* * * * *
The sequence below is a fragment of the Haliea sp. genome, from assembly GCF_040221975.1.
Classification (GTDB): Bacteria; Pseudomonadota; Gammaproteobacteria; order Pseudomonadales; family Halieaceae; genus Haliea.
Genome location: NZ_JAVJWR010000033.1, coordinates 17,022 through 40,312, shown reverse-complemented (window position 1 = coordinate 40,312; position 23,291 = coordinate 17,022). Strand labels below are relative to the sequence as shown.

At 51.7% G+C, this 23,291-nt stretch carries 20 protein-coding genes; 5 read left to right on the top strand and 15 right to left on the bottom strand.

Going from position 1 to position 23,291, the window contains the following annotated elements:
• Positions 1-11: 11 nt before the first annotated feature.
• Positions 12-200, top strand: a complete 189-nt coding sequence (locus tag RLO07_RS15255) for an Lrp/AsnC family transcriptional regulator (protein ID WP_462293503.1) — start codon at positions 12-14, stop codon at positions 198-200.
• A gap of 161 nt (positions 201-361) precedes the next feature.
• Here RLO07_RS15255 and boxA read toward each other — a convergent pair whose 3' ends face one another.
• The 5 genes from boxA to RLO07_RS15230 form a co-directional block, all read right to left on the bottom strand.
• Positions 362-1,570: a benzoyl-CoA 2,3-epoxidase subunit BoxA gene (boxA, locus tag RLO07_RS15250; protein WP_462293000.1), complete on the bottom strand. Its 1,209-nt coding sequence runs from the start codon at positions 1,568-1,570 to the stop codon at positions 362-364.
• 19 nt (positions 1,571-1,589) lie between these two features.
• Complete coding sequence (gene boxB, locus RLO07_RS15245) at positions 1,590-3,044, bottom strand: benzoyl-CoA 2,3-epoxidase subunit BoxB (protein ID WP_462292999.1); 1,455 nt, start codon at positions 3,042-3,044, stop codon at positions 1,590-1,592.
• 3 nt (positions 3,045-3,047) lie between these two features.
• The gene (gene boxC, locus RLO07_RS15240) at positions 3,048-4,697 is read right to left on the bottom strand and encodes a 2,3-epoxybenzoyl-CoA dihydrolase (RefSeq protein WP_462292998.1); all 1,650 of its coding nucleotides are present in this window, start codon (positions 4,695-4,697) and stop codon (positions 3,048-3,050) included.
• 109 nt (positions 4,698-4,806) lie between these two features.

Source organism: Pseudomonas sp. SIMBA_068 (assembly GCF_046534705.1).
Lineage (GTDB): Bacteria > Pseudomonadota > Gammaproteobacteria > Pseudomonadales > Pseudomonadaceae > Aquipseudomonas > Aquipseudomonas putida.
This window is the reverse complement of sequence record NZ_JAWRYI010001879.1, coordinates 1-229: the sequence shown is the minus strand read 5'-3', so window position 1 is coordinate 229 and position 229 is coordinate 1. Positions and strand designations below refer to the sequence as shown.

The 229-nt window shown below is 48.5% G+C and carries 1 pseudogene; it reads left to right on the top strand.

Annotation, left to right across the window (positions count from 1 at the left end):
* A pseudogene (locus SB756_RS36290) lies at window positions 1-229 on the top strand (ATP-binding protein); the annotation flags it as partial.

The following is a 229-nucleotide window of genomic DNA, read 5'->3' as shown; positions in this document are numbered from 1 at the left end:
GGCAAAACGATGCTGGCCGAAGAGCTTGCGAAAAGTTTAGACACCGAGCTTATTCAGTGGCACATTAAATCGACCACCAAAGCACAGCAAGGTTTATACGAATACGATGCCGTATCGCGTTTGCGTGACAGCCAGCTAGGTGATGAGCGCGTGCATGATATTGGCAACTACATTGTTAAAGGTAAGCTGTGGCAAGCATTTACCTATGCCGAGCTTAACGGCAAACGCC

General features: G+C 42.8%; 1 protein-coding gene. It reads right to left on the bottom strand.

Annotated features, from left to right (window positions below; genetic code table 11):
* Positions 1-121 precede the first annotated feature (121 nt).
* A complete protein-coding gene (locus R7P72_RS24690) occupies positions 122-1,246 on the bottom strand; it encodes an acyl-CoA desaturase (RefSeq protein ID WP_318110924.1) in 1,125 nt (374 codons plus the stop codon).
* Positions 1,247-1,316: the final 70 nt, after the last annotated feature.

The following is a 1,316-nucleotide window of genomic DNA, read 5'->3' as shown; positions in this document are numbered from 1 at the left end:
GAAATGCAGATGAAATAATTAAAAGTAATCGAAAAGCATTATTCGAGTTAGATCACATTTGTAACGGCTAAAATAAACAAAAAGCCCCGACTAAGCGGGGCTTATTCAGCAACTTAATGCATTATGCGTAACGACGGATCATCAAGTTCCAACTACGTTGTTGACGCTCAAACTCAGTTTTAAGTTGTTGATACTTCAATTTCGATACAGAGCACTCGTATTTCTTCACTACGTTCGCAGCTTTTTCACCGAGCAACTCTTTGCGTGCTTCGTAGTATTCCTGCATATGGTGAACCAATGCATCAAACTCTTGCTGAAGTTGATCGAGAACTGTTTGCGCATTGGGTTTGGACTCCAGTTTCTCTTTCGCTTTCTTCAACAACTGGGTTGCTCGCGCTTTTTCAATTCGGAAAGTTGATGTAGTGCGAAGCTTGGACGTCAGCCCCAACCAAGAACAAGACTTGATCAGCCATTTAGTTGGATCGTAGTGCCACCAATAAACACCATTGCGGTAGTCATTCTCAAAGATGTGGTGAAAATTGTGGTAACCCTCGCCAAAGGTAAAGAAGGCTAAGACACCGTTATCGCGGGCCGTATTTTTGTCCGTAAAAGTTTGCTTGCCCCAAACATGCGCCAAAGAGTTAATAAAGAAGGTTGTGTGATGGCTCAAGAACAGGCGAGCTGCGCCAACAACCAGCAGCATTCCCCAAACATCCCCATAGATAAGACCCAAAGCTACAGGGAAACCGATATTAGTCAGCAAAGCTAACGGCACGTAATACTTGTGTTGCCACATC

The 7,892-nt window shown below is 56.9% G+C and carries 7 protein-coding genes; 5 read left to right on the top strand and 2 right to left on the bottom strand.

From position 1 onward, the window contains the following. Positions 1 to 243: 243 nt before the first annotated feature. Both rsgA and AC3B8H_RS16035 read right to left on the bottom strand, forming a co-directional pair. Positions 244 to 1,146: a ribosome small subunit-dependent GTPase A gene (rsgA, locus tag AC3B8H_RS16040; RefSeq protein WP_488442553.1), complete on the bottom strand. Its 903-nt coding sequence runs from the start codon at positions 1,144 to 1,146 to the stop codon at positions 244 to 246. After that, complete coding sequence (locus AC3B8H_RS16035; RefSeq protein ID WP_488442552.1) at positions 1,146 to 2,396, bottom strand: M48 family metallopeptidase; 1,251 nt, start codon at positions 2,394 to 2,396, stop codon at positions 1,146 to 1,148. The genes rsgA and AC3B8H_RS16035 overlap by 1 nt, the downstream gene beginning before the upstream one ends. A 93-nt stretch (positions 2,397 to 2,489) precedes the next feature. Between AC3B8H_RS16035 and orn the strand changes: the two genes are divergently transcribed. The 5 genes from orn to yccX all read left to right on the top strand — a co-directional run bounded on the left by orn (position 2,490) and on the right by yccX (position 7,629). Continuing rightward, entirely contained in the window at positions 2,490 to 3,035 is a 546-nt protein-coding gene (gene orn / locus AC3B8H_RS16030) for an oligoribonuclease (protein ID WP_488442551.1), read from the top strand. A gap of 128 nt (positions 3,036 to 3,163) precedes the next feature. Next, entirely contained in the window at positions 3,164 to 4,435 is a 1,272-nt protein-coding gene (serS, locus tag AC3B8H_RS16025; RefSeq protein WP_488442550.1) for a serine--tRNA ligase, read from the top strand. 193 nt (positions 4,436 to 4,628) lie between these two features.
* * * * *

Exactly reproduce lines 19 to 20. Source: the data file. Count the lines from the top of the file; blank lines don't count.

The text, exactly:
This window is the reverse complement of sequence record NZ_JAWRYI010001879.1, coordinates 1-229: the sequence shown is the minus strand read 5'-3', so window position 1 is coordinate 229 and position 229 is coordinate 1. Positions and strand designations below refer to the sequence as shown.

The 229-nt window shown below is 48.5% G+C and carries 1 pseudogene; it reads left to right on the top strand.